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Lessons from Latin America’s leading consumer-goods companies

By Bruno Furtado, Felipe Ize, Antonio Rocha, and Miguel Suadi

Our survey of local and multinational companies yields useful lessons in how to navigate the dynamic Latin American market.

The Latin American economy has seen better days. Over the past few years, Latin American countries have experienced slowdowns in both GDP and private-consumption growth, a rise in inflation rates, and devaluations in currency. In this difficult environment, consumer-packaged-goods (CPG) manufacturers must make careful choices and deliberately weigh trade-offs.

How are the region’s leading CPG companies managing their customers and channels? Our survey of 35 companies offers some best practices. We examine what “winners” do differently from their peers—winners being companies that achieved higher sales growth than the categories they play in while also outperforming peers on one or more customer- or channel-management metrics. The survey results show that by applying best practices, companies can grow sales by more than seven percentage points ahead of others, while reducing selling expenses as a percent of net sales (Exhibit 1). This difference in performance between winners and others is bigger than in any other market we studied except China, where the gap is 17 percentage points.1

In each performance area, winners outperform their competitors in growth and efficiency.

The following five imperatives offer guidance for companies competing in the Latin American market.

Focus on the highest-potential outlets in fragmented trade

Modern retail formats—in particular, supermarkets and hypermarkets—are undeniably making inroads in Latin America.2 But, unlike in developed markets, Latin America’s retail sector still consists of many small, independent businesses, known collectively as the traditional or fragmented trade. These small retailers account for at least 40 percent of retail sales in every country in the region.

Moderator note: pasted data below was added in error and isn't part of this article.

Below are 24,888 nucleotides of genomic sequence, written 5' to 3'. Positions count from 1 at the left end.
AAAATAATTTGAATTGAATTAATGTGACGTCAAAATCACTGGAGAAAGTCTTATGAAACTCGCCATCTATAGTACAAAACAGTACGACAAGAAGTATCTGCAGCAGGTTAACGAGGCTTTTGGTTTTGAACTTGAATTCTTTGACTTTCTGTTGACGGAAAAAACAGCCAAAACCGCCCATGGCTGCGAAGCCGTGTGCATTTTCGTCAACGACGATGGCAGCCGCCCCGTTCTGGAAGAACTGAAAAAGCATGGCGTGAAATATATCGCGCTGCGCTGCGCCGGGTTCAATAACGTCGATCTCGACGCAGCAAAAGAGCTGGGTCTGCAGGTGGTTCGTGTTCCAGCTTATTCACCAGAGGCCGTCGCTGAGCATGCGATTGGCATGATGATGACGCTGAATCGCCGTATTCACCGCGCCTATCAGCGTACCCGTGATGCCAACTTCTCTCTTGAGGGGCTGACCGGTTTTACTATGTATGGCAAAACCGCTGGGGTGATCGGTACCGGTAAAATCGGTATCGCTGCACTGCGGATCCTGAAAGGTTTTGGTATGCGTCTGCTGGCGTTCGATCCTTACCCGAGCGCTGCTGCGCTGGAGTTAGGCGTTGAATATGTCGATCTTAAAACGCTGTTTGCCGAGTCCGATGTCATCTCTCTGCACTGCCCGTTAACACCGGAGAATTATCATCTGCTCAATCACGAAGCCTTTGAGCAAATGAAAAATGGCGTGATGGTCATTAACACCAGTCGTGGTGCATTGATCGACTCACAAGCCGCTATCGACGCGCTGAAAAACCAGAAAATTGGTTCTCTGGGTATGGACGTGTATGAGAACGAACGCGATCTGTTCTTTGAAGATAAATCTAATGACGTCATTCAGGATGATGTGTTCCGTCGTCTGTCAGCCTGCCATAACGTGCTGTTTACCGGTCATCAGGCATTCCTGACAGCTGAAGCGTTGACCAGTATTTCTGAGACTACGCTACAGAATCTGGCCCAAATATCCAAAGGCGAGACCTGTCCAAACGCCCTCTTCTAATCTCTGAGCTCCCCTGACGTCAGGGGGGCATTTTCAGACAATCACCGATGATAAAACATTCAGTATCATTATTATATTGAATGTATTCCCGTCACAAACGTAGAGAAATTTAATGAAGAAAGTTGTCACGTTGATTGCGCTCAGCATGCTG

Winning companies do a thorough job of segmenting their fragmented-trade customers: they use more segmentation criteria than others do and are much more likely to include forward-looking criteria such as their company’s share within the store and the store’s profit-growth potential (Exhibit 2). They then differentiate service levels for each segment.

Winners are more likely to use forward-looking criteria in store segmentation.

Winning companies also tend to manage a broader portfolio of products than their peers do, giving them an advantage in achieving scale. About 75 percent of winners (compared with only 41 percent of others) offer products in at least five categories.

Not surprisingly, a focus on traditional trade requires significantly more resources within the sales organization. In Latin America, sales-planning and sales-administration activities demand, on average, 42 full-time equivalents for every $1 million in sales, compared with 23 in Europe.

Overinvest in ‘power partnerships’ with key accounts and distributors

All the winning companies in our survey have created multifunctional service teams dedicated to key accounts. Almost half of the members of these service teams are primarily focused on sales and are typically involved in customer-related activities such as segmenting the customer base, determining service levels for each segment, and pursuing collaboration opportunities with customers. By contrast, at nonwinning CPG companies, only 29 percent of key-account team members are focused on sales, and the sales staff is less likely to be involved in customer-related activities. In a market where more than 60 percent of respondents said retailer-manufacturer relationships tend to be transactional rather than collaborative, the ability to form strong, collaborative customer relationships—what we call “power partnerships”—can provide true competitive advantage.

Winners seek to form power partnerships not just with large modern-trade accounts but also with the distributors that help them serve the fragmented trade. On this front, partnering with the largest or least costly distributors isn’t necessarily a recipe for success. When selecting distributors, nonwinning companies are typically more concerned about a distributor’s geographic focus and costs, whereas winning companies look primarily for exclusivity and openness to collaboration (Exhibit 3).